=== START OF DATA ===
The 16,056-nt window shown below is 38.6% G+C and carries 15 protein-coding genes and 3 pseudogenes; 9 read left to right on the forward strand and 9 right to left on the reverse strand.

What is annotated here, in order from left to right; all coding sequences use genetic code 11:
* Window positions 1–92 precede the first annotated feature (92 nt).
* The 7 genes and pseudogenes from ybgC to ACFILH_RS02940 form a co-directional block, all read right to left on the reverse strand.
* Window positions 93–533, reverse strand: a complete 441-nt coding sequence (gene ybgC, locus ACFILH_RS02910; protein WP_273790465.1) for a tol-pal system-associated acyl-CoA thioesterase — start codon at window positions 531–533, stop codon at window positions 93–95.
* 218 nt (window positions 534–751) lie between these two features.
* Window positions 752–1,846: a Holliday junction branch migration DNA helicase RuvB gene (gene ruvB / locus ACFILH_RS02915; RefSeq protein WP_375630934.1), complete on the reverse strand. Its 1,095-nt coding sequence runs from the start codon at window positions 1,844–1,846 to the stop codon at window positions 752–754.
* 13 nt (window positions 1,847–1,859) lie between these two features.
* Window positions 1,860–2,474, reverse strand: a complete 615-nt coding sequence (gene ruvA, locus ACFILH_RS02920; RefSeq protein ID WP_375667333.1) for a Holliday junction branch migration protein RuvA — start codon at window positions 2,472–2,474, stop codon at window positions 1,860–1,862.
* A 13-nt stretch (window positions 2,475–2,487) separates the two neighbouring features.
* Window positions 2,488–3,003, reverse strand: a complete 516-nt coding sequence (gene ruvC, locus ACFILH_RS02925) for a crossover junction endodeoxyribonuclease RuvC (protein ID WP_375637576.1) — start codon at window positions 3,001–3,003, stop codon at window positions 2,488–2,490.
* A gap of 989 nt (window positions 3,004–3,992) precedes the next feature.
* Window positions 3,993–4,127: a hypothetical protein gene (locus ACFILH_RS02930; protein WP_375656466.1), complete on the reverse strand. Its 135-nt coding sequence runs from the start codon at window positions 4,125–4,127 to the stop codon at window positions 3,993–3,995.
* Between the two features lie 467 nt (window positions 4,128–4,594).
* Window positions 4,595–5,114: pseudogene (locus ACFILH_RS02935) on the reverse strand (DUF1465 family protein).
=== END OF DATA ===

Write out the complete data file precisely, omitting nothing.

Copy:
The 16,056-nt window shown below is 38.6% G+C and carries 15 protein-coding genes and 3 pseudogenes; 9 read left to right on the forward strand and 9 right to left on the reverse strand.

What is annotated here, in order from left to right; all coding sequences use genetic code 11:
* Window positions 1–92 precede the first annotated feature (92 nt).
* The 7 genes and pseudogenes from ybgC to ACFILH_RS02940 form a co-directional block, all read right to left on the reverse strand.
* Window positions 93–533, reverse strand: a complete 441-nt coding sequence (gene ybgC, locus ACFILH_RS02910; protein WP_273790465.1) for a tol-pal system-associated acyl-CoA thioesterase — start codon at window positions 531–533, stop codon at window positions 93–95.
* 218 nt (window positions 534–751) lie between these two features.
* Window positions 752–1,846: a Holliday junction branch migration DNA helicase RuvB gene (gene ruvB / locus ACFILH_RS02915; RefSeq protein WP_375630934.1), complete on the reverse strand. Its 1,095-nt coding sequence runs from the start codon at window positions 1,844–1,846 to the stop codon at window positions 752–754.
* 13 nt (window positions 1,847–1,859) lie between these two features.
* Window positions 1,860–2,474, reverse strand: a complete 615-nt coding sequence (gene ruvA, locus ACFILH_RS02920; RefSeq protein ID WP_375667333.1) for a Holliday junction branch migration protein RuvA — start codon at window positions 2,472–2,474, stop codon at window positions 1,860–1,862.
* A 13-nt stretch (window positions 2,475–2,487) separates the two neighbouring features.
* Window positions 2,488–3,003, reverse strand: a complete 516-nt coding sequence (gene ruvC, locus ACFILH_RS02925) for a crossover junction endodeoxyribonuclease RuvC (protein ID WP_375637576.1) — start codon at window positions 3,001–3,003, stop codon at window positions 2,488–2,490.
* A gap of 989 nt (window positions 3,004–3,992) precedes the next feature.
* Window positions 3,993–4,127: a hypothetical protein gene (locus ACFILH_RS02930; protein WP_375656466.1), complete on the reverse strand. Its 135-nt coding sequence runs from the start codon at window positions 4,125–4,127 to the stop codon at window positions 3,993–3,995.
* Between the two features lie 467 nt (window positions 4,128–4,594).
* Window positions 4,595–5,114: pseudogene (locus ACFILH_RS02935) on the reverse strand (DUF1465 family protein).